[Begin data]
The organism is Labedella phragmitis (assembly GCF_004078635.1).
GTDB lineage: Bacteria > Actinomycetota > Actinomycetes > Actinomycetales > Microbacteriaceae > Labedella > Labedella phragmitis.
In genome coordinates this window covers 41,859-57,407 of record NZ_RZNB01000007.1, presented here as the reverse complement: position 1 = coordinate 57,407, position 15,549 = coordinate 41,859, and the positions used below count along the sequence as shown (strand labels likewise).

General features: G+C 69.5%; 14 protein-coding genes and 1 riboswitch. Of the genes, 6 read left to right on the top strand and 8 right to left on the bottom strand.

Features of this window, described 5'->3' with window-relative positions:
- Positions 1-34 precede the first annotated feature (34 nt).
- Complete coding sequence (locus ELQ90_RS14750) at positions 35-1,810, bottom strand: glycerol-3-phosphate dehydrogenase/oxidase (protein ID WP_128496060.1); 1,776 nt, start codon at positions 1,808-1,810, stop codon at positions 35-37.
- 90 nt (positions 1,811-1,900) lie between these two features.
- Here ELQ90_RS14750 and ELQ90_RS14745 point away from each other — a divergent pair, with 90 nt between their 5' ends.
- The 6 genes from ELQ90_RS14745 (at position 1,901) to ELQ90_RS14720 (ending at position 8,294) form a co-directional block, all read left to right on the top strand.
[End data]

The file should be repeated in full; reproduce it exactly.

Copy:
The organism is Labedella phragmitis (assembly GCF_004078635.1).
GTDB lineage: Bacteria > Actinomycetota > Actinomycetes > Actinomycetales > Microbacteriaceae > Labedella > Labedella phragmitis.
In genome coordinates this window covers 41,859-57,407 of record NZ_RZNB01000007.1, presented here as the reverse complement: position 1 = coordinate 57,407, position 15,549 = coordinate 41,859, and the positions used below count along the sequence as shown (strand labels likewise).

General features: G+C 69.5%; 14 protein-coding genes and 1 riboswitch. Of the genes, 6 read left to right on the top strand and 8 right to left on the bottom strand.

Features of this window, described 5'->3' with window-relative positions:
- Positions 1-34 precede the first annotated feature (34 nt).
- Complete coding sequence (locus ELQ90_RS14750) at positions 35-1,810, bottom strand: glycerol-3-phosphate dehydrogenase/oxidase (protein ID WP_128496060.1); 1,776 nt, start codon at positions 1,808-1,810, stop codon at positions 35-37.
- 90 nt (positions 1,811-1,900) lie between these two features.
- Here ELQ90_RS14750 and ELQ90_RS14745 point away from each other — a divergent pair, with 90 nt between their 5' ends.
- The 6 genes from ELQ90_RS14745 (at position 1,901) to ELQ90_RS14720 (ending at position 8,294) form a co-directional block, all read left to right on the top strand.